Micronauts Issue #1 by Marvel Comics, 1979
And what's to stop Hollywood from doing it? They've been making movies based on crummy properties for years. We're getting The Land of the Lost and GI Joe this summer, and rumor has it that Stretch Armstrong ain't far behind. There you go.
They made a legitimate film with a serious tone out of toy cars and trucks that turn into robots, for god's sake. If they can do that, imagine what they could do with Micronauts. It is true that back in the day when Micronauts toys and comics were hot (late seventies), they got out of control with some questionable characters (i.e; Baron Karza was pretty much a dollar store rip-off of Darth Vader), but for the most part, Micronauts kicked ass!
Micronauts by Mego
The 3 and 1/2 inch action figures were based on a Japanese toy line called Microman. American toy company Mego imported them from Takara Japan and repackaged them as Micronauts. The figures and play sets really caught on in the U.S. -- for the first time ever, you didn't have to live in Japan to have cool, bizarre action figures!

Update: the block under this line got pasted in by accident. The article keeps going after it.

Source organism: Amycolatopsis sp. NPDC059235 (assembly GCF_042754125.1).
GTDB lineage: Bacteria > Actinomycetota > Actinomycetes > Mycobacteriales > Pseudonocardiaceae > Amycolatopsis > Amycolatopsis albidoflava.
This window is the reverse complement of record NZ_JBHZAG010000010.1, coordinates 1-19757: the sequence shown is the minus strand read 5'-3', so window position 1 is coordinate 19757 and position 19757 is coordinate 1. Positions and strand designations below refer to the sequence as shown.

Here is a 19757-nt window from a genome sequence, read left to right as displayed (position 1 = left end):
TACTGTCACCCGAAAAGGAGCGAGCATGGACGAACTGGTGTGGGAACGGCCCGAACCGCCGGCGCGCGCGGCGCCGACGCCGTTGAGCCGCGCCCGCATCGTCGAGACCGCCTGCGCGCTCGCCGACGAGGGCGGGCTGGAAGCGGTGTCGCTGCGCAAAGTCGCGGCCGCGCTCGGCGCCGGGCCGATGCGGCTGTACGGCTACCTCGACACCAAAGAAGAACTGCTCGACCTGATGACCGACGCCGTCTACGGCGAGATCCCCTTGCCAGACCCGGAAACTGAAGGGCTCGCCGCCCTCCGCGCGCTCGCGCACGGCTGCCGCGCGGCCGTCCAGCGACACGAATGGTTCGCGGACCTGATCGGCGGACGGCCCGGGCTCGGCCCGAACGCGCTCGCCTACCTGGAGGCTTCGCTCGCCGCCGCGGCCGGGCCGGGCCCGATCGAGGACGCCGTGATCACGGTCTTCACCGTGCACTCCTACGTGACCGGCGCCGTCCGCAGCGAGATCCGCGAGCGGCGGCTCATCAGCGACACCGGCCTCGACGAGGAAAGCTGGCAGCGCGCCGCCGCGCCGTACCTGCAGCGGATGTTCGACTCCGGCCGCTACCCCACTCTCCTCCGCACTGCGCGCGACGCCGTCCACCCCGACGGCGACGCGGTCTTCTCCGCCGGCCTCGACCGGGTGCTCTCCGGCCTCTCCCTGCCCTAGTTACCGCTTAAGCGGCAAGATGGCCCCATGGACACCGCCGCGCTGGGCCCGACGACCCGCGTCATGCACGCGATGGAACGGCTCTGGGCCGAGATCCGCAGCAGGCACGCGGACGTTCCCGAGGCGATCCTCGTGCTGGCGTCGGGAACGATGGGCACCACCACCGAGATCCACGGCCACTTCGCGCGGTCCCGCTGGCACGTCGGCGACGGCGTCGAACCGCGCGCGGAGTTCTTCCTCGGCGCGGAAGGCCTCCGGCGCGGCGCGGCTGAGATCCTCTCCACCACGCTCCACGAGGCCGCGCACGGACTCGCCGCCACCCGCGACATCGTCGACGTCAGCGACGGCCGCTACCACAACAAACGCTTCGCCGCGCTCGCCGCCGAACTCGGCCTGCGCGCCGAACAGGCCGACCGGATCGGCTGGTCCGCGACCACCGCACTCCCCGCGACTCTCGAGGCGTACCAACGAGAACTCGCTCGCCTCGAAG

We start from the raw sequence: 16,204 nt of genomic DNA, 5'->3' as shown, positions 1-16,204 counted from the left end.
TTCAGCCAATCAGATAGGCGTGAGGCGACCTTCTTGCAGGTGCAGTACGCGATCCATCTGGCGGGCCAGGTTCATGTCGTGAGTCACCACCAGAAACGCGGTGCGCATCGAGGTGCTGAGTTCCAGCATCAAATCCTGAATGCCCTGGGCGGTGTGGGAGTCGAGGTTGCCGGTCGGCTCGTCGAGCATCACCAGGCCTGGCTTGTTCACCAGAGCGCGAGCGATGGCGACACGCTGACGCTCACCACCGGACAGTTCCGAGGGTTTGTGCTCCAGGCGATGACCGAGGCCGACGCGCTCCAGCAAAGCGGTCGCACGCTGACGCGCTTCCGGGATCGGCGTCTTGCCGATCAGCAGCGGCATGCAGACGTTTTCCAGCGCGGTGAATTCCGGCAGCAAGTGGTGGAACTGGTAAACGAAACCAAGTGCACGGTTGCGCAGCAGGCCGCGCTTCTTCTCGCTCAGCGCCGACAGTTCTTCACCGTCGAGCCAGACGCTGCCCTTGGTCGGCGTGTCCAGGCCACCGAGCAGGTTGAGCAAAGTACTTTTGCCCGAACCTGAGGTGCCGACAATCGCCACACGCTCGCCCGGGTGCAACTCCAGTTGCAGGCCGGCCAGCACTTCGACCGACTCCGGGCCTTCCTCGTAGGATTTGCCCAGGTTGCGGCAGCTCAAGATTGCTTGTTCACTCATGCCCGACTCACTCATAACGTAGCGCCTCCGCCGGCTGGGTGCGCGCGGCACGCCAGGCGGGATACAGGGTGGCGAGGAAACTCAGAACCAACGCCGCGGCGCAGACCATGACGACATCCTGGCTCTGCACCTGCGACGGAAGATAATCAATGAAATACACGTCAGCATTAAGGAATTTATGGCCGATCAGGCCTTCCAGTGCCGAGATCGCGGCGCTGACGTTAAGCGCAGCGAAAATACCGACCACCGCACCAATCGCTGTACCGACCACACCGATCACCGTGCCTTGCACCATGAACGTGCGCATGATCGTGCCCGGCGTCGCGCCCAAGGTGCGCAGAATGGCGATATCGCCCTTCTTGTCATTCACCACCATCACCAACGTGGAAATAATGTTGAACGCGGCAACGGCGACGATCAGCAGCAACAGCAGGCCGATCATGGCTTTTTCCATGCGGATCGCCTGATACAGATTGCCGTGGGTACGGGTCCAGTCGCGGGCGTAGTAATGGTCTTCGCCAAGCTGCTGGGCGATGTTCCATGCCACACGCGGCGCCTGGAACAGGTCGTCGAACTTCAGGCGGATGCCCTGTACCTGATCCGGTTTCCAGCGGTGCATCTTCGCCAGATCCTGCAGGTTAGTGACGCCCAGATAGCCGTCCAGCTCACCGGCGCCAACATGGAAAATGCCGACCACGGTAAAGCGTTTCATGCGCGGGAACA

Many of the toy parts had little holes in various places where you could insert little plastic pegs which connected to attachments and whatnot. This gave a kid all sorts of creative freedom. Kind of like Lego meets action figures, I suppose. I remember having a blast building backpack rocket launchers and crazy armed assault vehicles for my little Micronauts.
So if you're by some chance a studio suit looking for an untapped, kick-ass license to rape... er, turn into a motion picture and you are reading this, go after Micronauts, I say. You could do worse (cough, He-Man, cough...)